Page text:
Robert Koehler: Trump, you might say, is the logical consequence of a passive, spectator citizenry: a “leader” who tweets the unconscious impulses — the fears and hatreds — of his supporters and delivers one comforting scapegoat after another for the public to revile.
Robert Koehler: Both victim and defendant must choose to be a part of this process, which involves, in lieu of traditional court proceedings, the convening of a peace circle in which all those impacted by the crime are given the chance to talk about how the incident affected them.
Robert Koehler: Only beyond the context of war are there any options at all. Only beyond the context of war does humanity have any hope of avoiding suicide.
Robert Koehler: The Marshall Islands, which had gained independence in 1986, filed a lawsuit, both in in the International Court of Justice and U.S. federal court, against the nine nations that possess nuclear weapons.
Robert Koehler: Whether or not he’s impeached, or removed from office via the 25th Amendment, his effect on the country won’t go away. Trump can’t be undone, any more than an act of terror — or war — can be undone.
Robert Koehler: Apparently protecting national security also means forgetting the Korean War, or never facing the reality of what we did to North Korea from 1950 to 1953.
Robert Koehler: Ever since 9/11, I’ve been driven by an urgency to understand why we as a nation accepted Bush’s war of revenge so enthusiastically and felt so little empathy toward the innocent, sitting-duck populations we were about to carpet bomb.
Robert Koehler: Despite the horror and violence and hatred, this moment, too, is part of our world — and reaches beyond itself, reaches into the heart of every occupant of Planet Earth. I don’t know what it changes, but I know it opens a door.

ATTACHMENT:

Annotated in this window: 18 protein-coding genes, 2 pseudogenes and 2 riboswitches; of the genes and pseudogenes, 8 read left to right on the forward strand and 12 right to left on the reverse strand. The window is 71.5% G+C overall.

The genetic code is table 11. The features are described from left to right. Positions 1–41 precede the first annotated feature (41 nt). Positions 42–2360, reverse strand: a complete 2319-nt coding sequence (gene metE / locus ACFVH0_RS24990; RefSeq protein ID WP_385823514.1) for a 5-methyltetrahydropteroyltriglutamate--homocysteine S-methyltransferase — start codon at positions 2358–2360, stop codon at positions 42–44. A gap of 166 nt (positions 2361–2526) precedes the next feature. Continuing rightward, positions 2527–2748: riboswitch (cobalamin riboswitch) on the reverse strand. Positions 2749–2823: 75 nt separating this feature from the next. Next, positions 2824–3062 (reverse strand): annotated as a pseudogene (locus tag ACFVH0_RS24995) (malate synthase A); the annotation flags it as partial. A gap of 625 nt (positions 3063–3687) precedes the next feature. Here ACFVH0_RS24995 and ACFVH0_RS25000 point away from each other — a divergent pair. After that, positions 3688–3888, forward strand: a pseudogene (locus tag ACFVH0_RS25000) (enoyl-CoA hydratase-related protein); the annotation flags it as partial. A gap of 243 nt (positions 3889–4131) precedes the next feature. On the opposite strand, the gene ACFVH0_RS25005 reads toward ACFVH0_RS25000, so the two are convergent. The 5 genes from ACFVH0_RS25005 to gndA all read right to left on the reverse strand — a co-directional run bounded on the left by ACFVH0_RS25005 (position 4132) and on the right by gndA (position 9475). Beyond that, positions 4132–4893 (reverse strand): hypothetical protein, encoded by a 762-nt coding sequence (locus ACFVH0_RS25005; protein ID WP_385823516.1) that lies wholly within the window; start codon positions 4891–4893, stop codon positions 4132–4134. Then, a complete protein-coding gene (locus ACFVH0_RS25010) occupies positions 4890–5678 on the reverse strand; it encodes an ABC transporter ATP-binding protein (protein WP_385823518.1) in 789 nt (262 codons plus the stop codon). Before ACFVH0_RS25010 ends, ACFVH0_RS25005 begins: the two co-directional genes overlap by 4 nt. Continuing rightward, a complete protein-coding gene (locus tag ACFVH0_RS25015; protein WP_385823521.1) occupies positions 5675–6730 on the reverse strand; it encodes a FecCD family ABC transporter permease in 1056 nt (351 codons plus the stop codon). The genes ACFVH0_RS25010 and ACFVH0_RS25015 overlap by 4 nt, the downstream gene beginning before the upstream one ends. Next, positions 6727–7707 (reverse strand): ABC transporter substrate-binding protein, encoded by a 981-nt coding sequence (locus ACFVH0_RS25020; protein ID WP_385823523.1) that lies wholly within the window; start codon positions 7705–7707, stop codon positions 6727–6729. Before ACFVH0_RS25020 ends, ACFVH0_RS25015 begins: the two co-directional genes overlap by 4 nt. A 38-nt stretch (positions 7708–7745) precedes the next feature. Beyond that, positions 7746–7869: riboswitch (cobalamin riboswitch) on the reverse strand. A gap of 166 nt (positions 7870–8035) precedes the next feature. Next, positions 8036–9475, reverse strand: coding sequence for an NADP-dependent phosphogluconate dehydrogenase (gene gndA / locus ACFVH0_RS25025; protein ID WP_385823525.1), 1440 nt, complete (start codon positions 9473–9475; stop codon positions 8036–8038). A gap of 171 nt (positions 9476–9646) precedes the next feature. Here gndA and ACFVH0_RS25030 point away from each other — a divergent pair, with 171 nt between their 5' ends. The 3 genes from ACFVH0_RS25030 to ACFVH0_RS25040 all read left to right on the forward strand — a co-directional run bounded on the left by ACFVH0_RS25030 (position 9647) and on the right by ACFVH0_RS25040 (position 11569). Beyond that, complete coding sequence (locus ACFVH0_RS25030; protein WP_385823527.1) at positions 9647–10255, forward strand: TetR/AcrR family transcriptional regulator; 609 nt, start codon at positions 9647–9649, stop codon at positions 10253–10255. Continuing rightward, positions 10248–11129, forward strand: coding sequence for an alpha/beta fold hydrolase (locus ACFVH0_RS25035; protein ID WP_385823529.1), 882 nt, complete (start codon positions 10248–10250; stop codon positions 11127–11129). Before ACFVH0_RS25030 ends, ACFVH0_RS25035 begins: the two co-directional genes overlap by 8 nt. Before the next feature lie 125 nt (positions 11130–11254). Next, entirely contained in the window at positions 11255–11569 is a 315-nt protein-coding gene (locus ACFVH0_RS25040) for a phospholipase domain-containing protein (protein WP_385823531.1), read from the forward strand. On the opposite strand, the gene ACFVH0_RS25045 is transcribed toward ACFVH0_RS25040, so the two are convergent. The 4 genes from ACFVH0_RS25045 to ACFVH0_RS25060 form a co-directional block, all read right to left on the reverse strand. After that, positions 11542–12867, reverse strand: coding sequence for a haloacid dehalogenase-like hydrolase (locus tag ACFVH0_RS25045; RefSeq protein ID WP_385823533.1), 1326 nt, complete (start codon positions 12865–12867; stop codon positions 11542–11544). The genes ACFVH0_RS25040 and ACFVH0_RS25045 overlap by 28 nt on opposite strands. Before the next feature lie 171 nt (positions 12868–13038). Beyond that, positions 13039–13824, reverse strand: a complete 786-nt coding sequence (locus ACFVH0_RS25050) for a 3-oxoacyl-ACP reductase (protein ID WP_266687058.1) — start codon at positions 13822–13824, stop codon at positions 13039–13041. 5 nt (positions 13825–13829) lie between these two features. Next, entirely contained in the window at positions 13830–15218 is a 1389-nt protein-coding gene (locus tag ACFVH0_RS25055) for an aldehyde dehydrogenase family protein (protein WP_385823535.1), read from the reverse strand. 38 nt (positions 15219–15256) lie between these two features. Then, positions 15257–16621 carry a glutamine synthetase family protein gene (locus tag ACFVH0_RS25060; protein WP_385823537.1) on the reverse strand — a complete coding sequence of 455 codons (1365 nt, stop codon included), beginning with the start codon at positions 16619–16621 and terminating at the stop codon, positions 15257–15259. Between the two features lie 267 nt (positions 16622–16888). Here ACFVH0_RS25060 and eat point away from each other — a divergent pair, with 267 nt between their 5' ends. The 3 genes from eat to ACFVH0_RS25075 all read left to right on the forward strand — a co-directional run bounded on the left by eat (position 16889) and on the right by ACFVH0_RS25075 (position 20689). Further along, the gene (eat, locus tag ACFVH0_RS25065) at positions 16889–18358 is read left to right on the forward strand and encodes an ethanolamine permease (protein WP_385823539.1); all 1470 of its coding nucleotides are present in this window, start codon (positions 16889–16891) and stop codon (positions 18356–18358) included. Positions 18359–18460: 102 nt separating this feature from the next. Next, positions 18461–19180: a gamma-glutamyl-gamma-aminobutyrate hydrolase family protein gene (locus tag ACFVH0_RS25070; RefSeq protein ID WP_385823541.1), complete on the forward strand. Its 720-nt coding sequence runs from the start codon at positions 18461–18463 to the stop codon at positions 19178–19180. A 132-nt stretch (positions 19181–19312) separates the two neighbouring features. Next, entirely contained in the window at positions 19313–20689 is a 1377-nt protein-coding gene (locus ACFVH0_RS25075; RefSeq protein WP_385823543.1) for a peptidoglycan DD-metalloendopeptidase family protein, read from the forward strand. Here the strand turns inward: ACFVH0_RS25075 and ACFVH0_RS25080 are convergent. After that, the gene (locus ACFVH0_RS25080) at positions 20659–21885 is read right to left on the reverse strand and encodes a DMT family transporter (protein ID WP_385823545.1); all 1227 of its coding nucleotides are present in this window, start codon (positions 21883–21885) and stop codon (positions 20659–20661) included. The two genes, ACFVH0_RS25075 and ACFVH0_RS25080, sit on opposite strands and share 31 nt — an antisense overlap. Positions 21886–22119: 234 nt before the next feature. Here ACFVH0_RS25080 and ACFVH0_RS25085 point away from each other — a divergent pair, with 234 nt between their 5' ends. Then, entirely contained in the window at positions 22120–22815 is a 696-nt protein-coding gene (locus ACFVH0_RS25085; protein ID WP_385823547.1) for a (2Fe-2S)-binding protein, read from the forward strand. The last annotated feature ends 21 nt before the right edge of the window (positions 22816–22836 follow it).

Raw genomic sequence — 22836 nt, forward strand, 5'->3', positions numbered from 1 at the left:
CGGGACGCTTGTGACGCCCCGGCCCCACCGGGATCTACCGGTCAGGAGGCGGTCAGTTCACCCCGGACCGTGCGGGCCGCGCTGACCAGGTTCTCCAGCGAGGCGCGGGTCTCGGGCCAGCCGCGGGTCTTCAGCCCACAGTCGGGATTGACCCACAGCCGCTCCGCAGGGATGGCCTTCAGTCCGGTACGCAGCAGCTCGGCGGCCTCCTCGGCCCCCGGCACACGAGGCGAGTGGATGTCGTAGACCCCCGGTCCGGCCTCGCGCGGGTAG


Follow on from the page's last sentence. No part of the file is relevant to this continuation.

To my ongoing perplexity and despair, what is never part of the story is the concept of karma: what goes around comes around.
Suddenly I’m thinking, yet again, about George McGovern, who said as he accepted the Democratic nomination for president in 1972: “I have no secret plan for peace. I have a public plan.”
Robert Koehler: Suddenly the U.S. president is Julius Caesar (or maybe Caligula) with orange hair, hugging fellow tyrants, ramping up the military budget, decapitating social spending, bombing Fourth World civilians without restriction and making America great in the only way he can imagine: “fighting to win.”
So maybe war — with its unquestioned, trillion-dollar annual drain from the U.S. budget — remains “a kind of religion,” but only if the public at large can be kept at a distance from its stench and realness.
Robert Koehler: Could there be a bigger contrast — in attitude, style, comportment, philosophy? What irony that the two names are now linked in history: Donald Trump forever the successor to Barack Obama, forever the orange-haired blot on his legacy, forever the surrealistic next chapter of the American narrative.